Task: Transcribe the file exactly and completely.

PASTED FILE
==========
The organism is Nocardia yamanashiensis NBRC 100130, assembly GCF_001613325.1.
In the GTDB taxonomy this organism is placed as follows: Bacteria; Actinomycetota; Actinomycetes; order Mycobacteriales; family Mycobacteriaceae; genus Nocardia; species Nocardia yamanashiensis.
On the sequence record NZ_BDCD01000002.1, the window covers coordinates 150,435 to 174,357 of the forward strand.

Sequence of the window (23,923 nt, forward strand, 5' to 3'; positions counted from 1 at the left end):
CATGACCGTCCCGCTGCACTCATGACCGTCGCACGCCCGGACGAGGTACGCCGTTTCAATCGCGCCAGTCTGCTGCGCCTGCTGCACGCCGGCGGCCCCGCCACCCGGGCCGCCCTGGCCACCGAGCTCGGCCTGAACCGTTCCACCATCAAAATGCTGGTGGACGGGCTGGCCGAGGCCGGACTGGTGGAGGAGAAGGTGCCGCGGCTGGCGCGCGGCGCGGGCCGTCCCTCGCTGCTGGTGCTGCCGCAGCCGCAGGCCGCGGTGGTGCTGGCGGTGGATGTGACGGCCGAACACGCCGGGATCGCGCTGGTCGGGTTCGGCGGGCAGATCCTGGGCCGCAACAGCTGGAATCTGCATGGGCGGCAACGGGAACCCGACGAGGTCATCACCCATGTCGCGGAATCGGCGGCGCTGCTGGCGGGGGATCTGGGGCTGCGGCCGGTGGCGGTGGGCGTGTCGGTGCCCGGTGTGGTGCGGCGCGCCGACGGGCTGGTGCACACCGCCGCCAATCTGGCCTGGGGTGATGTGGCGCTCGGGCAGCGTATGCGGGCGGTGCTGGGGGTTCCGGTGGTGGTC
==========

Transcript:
The organism is Nocardia yamanashiensis NBRC 100130, assembly GCF_001613325.1.
In the GTDB taxonomy this organism is placed as follows: Bacteria; Actinomycetota; Actinomycetes; order Mycobacteriales; family Mycobacteriaceae; genus Nocardia; species Nocardia yamanashiensis.
On the sequence record NZ_BDCD01000002.1, the window covers coordinates 150,435 to 174,357 of the forward strand.

Sequence of the window (23,923 nt, forward strand, 5' to 3'; positions counted from 1 at the left end):
CATGACCGTCCCGCTGCACTCATGACCGTCGCACGCCCGGACGAGGTACGCCGTTTCAATCGCGCCAGTCTGCTGCGCCTGCTGCACGCCGGCGGCCCCGCCACCCGGGCCGCCCTGGCCACCGAGCTCGGCCTGAACCGTTCCACCATCAAAATGCTGGTGGACGGGCTGGCCGAGGCCGGACTGGTGGAGGAGAAGGTGCCGCGGCTGGCGCGCGGCGCGGGCCGTCCCTCGCTGCTGGTGCTGCCGCAGCCGCAGGCCGCGGTGGTGCTGGCGGTGGATGTGACGGCCGAACACGCCGGGATCGCGCTGGTCGGGTTCGGCGGGCAGATCCTGGGCCGCAACAGCTGGAATCTGCATGGGCGGCAACGGGAACCCGACGAGGTCATCACCCATGTCGCGGAATCGGCGGCGCTGCTGGCGGGGGATCTGGGGCTGCGGCCGGTGGCGGTGGGCGTGTCGGTGCCCGGTGTGGTGCGGCGCGCCGACGGGCTGGTGCACACCGCCGCCAATCTGGCCTGGGGTGATGTGGCGCTCGGGCAGCGTATGCGGGCGGTGCTGGGGGTTCCGGTGGTGGTC